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Task force says Michigan's dams face “grave situation” without significant investment

steve carmody
Michigan Radio

A new report says the state of Michigan has a lot to do to reduce the risk of future dam failures.

Last May, heavy rains contributed to the failure of two dams in Gladwin and Midland counties.  The dam failures contributed to a 500-year flood event which caused tens of millions of dollars in damage.  More than 10,000 people were forced to evacuate their homes.   The area is still recovering.

Gov. Gretchen Whitmer created the Dam Safety Task Force after theEdenville and Sanford dam failures. For the past five months, the 19-member task force has been delving into what’s not working in how Michigan regulates dams. 

Thursday, the panel delivered its final report on what needs to happen now for Michigan’s more than 2,500 dams, of which approximately 1,100 are currently regulated by the state.   

The report’s 86 recommendations fall into 8 categories:

  • Funding for Dam Maintenance, Repair, and Removal: Develop a revolving loan and grant program to provide financing for maintenance that prioritizes risk reduction.
  • Legislation and Authority: Revise and adopt laws and rules to clarify responsibilities and roles of owners and the engineers they hire, state agency personnel and federal entities; address land-use issues; raise public awareness and ensure owner accountability. Also, better communications and transparency is needed for sharing relevant dam information between the state and the Federal Energy Regulatory Commission (FERC).
  • Improving Dam Safety: Require owners to meet their responsibilities through licensing, maintaining adequate financial security and setting aside sufficient funds for maintenance and ultimate removal of the dam. Also recommends requiring owners of high and significant hazard dams to have periodic independent comprehensive reviews by a qualified team.
  • Compliance and Enforcement: Use state Dam Safety Program (DSP) resources efficiently through prioritizing portfolio-wide compliance and enforcement, and updating EGLE violation management policies.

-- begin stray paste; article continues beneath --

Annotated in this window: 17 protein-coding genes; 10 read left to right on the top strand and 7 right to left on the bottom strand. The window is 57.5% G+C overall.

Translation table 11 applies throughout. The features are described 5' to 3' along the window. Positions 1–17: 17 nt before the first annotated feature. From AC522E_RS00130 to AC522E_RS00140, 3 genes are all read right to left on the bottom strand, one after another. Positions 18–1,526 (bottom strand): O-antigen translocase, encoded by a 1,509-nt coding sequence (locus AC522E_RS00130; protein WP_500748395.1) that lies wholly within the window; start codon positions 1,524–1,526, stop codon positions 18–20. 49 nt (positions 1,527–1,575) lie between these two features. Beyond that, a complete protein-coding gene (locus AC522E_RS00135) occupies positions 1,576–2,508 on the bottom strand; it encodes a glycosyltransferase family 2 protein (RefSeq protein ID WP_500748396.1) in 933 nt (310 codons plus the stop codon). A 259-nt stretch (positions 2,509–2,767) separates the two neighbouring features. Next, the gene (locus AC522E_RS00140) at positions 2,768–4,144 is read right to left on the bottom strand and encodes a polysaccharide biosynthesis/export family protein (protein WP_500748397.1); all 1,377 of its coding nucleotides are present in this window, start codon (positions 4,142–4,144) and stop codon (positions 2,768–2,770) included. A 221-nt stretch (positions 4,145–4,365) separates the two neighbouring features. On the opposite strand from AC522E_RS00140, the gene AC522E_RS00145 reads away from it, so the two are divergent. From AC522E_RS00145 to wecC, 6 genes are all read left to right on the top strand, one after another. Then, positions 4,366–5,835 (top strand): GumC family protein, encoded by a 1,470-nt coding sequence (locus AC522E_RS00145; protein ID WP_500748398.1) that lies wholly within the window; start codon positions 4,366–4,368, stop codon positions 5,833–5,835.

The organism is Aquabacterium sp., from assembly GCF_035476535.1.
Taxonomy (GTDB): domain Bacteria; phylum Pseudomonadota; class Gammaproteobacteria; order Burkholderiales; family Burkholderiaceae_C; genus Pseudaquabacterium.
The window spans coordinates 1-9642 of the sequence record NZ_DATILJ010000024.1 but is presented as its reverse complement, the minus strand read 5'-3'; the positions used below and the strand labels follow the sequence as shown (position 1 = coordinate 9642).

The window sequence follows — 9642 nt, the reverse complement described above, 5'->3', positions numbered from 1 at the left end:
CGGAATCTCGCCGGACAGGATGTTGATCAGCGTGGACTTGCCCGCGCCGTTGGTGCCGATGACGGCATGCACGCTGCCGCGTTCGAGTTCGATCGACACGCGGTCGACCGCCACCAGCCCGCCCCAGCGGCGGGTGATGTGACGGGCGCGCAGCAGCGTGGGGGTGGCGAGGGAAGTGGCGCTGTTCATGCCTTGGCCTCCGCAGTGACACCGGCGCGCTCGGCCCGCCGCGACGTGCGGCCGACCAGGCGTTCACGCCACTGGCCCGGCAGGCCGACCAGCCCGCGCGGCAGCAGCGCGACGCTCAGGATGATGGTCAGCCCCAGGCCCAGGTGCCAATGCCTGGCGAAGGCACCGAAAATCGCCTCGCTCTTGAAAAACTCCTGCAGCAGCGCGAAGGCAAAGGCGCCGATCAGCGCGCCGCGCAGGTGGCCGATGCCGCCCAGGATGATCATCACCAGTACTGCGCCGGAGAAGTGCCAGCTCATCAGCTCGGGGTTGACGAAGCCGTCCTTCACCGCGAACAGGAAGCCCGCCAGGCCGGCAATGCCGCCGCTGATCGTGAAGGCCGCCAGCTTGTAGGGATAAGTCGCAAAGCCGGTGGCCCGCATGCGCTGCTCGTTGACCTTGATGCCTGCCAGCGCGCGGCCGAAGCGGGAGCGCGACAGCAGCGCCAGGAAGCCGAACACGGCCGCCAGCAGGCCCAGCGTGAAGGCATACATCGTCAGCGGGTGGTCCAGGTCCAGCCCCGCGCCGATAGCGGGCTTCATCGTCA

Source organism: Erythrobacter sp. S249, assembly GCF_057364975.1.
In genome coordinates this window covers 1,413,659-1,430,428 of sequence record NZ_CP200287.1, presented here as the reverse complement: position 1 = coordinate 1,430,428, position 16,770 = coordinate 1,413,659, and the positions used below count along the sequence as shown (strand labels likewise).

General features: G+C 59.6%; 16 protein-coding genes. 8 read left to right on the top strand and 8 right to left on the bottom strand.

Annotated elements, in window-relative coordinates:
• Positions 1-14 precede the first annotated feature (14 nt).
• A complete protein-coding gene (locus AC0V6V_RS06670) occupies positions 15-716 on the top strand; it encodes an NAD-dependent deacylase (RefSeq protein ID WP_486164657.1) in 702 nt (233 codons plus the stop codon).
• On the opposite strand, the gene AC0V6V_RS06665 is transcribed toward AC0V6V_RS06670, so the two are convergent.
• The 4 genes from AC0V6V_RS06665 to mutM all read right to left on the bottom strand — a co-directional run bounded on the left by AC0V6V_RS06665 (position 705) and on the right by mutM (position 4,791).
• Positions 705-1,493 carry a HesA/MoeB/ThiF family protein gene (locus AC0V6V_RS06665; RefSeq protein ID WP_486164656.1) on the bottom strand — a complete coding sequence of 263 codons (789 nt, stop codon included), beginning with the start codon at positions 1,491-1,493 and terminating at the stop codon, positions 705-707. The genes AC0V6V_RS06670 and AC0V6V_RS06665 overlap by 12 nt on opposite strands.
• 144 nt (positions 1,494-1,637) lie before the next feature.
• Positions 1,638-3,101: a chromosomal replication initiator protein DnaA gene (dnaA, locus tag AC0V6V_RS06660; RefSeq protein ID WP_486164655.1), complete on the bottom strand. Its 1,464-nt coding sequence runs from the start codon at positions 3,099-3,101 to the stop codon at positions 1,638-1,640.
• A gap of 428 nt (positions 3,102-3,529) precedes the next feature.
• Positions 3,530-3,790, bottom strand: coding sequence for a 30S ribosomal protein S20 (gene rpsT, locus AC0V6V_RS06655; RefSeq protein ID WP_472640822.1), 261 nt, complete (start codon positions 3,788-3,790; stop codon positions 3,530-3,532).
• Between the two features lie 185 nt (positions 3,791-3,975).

• Emergency Response: Develop robust and integrated Emergency Action Plan (EAP) to address hazard emergencies.
  • Program Management, Funding, and Budgeting: Suggests a proactive, risk-based approach by EGLE and DSP to manage and inventory the more than 1,500 dams the state regulates.
  • Safety and Security at Dams: Develop and implement EGLE programs related to security, public safety and public awareness, such as public outreach and education initiatives, signage templates and enhanced public online interactive mapping tools.
  • Outreach and Awareness: Schedule safety awareness seminars for internal and external stakeholders to develop a dam safety culture in Michigan. Target audiences would be state agency personnel, county officials, dam owners, floodplain managers and residents, legislators, consulting firms and tribal leaders.

"Aging dams, just like all infrastructure throughout Michigan, suffer from a lack of consistent investment, which must be addressed if we want to avoid future tragedies,” says Liesl Clark, director of the Michigan Department of Environment, Great Lakes, and Energy (EGLE) and a task force member.
The report finds the state is facing a “grave situation” with many dams in need of significant investment.

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Steve Carmody has been a reporter for Michigan Public since 2005. Steve previously worked at public radio and television stations in Florida, Oklahoma and Kentucky, and also has extensive experience in commercial broadcasting.
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